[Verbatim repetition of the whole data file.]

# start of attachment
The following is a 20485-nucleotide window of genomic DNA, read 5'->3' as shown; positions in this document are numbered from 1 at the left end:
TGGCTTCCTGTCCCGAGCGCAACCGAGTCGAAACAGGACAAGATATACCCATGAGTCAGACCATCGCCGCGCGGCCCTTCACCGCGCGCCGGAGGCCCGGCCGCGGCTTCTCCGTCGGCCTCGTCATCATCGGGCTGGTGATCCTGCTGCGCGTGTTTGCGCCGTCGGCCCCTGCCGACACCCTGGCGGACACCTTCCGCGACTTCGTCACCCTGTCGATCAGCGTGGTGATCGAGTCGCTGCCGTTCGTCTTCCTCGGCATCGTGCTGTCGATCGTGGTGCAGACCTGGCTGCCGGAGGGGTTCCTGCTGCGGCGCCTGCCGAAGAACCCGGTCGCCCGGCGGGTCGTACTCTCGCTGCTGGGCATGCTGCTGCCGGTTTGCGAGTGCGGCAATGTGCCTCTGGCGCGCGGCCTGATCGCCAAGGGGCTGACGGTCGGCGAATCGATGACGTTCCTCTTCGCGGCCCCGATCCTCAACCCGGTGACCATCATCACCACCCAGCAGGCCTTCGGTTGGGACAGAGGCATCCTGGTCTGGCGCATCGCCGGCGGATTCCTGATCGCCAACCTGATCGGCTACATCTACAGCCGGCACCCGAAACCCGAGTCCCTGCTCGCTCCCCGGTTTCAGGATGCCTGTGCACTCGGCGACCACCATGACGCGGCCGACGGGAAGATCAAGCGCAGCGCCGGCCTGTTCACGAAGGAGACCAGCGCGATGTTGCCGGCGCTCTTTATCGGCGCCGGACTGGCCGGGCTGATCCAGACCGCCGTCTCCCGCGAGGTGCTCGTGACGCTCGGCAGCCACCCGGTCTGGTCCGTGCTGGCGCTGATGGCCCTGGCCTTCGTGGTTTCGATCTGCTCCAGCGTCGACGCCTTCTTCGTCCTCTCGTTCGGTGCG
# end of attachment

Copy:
The following is a 20485-nucleotide window of genomic DNA, read 5'->3' as shown; positions in this document are numbered from 1 at the left end:
TGGCTTCCTGTCCCGAGCGCAACCGAGTCGAAACAGGACAAGATATACCCATGAGTCAGACCATCGCCGCGCGGCCCTTCACCGCGCGCCGGAGGCCCGGCCGCGGCTTCTCCGTCGGCCTCGTCATCATCGGGCTGGTGATCCTGCTGCGCGTGTTTGCGCCGTCGGCCCCTGCCGACACCCTGGCGGACACCTTCCGCGACTTCGTCACCCTGTCGATCAGCGTGGTGATCGAGTCGCTGCCGTTCGTCTTCCTCGGCATCGTGCTGTCGATCGTGGTGCAGACCTGGCTGCCGGAGGGGTTCCTGCTGCGGCGCCTGCCGAAGAACCCGGTCGCCCGGCGGGTCGTACTCTCGCTGCTGGGCATGCTGCTGCCGGTTTGCGAGTGCGGCAATGTGCCTCTGGCGCGCGGCCTGATCGCCAAGGGGCTGACGGTCGGCGAATCGATGACGTTCCTCTTCGCGGCCCCGATCCTCAACCCGGTGACCATCATCACCACCCAGCAGGCCTTCGGTTGGGACAGAGGCATCCTGGTCTGGCGCATCGCCGGCGGATTCCTGATCGCCAACCTGATCGGCTACATCTACAGCCGGCACCCGAAACCCGAGTCCCTGCTCGCTCCCCGGTTTCAGGATGCCTGTGCACTCGGCGACCACCATGACGCGGCCGACGGGAAGATCAAGCGCAGCGCCGGCCTGTTCACGAAGGAGACCAGCGCGATGTTGCCGGCGCTCTTTATCGGCGCCGGACTGGCCGGGCTGATCCAGACCGCCGTCTCCCGCGAGGTGCTCGTGACGCTCGGCAGCCACCCGGTCTGGTCCGTGCTGGCGCTGATGGCCCTGGCCTTCGTGGTTTCGATCTGCTCCAGCGTCGACGCCTTCTTCGTCCTCTCGTTCGGTGCG